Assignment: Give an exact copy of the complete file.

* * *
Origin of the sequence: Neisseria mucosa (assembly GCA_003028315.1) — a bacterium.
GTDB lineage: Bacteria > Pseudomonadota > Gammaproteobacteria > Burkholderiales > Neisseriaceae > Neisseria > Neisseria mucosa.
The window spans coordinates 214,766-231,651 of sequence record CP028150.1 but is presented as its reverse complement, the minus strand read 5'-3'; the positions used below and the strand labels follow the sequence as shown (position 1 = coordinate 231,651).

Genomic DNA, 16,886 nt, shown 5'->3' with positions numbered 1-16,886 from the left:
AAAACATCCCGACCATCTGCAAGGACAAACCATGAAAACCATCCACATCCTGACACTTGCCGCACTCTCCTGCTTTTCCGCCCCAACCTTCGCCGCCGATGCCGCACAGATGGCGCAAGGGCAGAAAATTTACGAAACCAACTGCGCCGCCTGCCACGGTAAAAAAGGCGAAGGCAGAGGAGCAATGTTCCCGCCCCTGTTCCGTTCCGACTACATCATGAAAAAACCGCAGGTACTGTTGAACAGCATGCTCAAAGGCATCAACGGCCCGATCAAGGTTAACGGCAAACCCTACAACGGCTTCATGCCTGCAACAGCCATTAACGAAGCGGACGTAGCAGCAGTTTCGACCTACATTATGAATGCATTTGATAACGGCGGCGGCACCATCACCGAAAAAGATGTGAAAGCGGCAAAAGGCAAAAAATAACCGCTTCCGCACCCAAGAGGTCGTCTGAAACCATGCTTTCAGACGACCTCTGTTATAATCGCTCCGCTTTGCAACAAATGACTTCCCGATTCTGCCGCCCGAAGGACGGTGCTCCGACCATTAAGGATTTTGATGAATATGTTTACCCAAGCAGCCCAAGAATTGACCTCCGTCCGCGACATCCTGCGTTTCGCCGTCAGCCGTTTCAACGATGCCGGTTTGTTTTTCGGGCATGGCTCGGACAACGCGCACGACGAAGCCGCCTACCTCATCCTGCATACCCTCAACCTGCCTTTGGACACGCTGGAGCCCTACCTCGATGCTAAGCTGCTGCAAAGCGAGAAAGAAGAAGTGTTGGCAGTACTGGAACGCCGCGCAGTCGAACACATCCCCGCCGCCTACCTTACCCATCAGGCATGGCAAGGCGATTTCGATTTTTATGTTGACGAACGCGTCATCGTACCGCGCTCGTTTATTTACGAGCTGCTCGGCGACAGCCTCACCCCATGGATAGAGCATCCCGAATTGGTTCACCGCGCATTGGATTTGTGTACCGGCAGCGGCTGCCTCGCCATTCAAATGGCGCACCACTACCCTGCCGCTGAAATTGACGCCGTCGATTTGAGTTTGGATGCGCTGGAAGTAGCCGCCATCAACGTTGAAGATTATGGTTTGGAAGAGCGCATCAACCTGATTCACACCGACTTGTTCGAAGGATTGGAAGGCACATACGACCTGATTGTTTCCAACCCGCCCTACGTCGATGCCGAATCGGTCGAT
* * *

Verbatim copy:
Origin of the sequence: Neisseria mucosa (assembly GCA_003028315.1) — a bacterium.
GTDB lineage: Bacteria > Pseudomonadota > Gammaproteobacteria > Burkholderiales > Neisseriaceae > Neisseria > Neisseria mucosa.
The window spans coordinates 214,766-231,651 of sequence record CP028150.1 but is presented as its reverse complement, the minus strand read 5'-3'; the positions used below and the strand labels follow the sequence as shown (position 1 = coordinate 231,651).

Genomic DNA, 16,886 nt, shown 5'->3' with positions numbered 1-16,886 from the left:
AAAACATCCCGACCATCTGCAAGGACAAACCATGAAAACCATCCACATCCTGACACTTGCCGCACTCTCCTGCTTTTCCGCCCCAACCTTCGCCGCCGATGCCGCACAGATGGCGCAAGGGCAGAAAATTTACGAAACCAACTGCGCCGCCTGCCACGGTAAAAAAGGCGAAGGCAGAGGAGCAATGTTCCCGCCCCTGTTCCGTTCCGACTACATCATGAAAAAACCGCAGGTACTGTTGAACAGCATGCTCAAAGGCATCAACGGCCCGATCAAGGTTAACGGCAAACCCTACAACGGCTTCATGCCTGCAACAGCCATTAACGAAGCGGACGTAGCAGCAGTTTCGACCTACATTATGAATGCATTTGATAACGGCGGCGGCACCATCACCGAAAAAGATGTGAAAGCGGCAAAAGGCAAAAAATAACCGCTTCCGCACCCAAGAGGTCGTCTGAAACCATGCTTTCAGACGACCTCTGTTATAATCGCTCCGCTTTGCAACAAATGACTTCCCGATTCTGCCGCCCGAAGGACGGTGCTCCGACCATTAAGGATTTTGATGAATATGTTTACCCAAGCAGCCCAAGAATTGACCTCCGTCCGCGACATCCTGCGTTTCGCCGTCAGCCGTTTCAACGATGCCGGTTTGTTTTTCGGGCATGGCTCGGACAACGCGCACGACGAAGCCGCCTACCTCATCCTGCATACCCTCAACCTGCCTTTGGACACGCTGGAGCCCTACCTCGATGCTAAGCTGCTGCAAAGCGAGAAAGAAGAAGTGTTGGCAGTACTGGAACGCCGCGCAGTCGAACACATCCCCGCCGCCTACCTTACCCATCAGGCATGGCAAGGCGATTTCGATTTTTATGTTGACGAACGCGTCATCGTACCGCGCTCGTTTATTTACGAGCTGCTCGGCGACAGCCTCACCCCATGGATAGAGCATCCCGAATTGGTTCACCGCGCATTGGATTTGTGTACCGGCAGCGGCTGCCTCGCCATTCAAATGGCGCACCACTACCCTGCCGCTGAAATTGACGCCGTCGATTTGAGTTTGGATGCGCTGGAAGTAGCCGCCATCAACGTTGAAGATTATGGTTTGGAAGAGCGCATCAACCTGATTCACACCGACTTGTTCGAAGGATTGGAAGGCACATACGACCTGATTGTTTCCAACCCGCCCTACGTCGATGCCGAATCGGTCGAT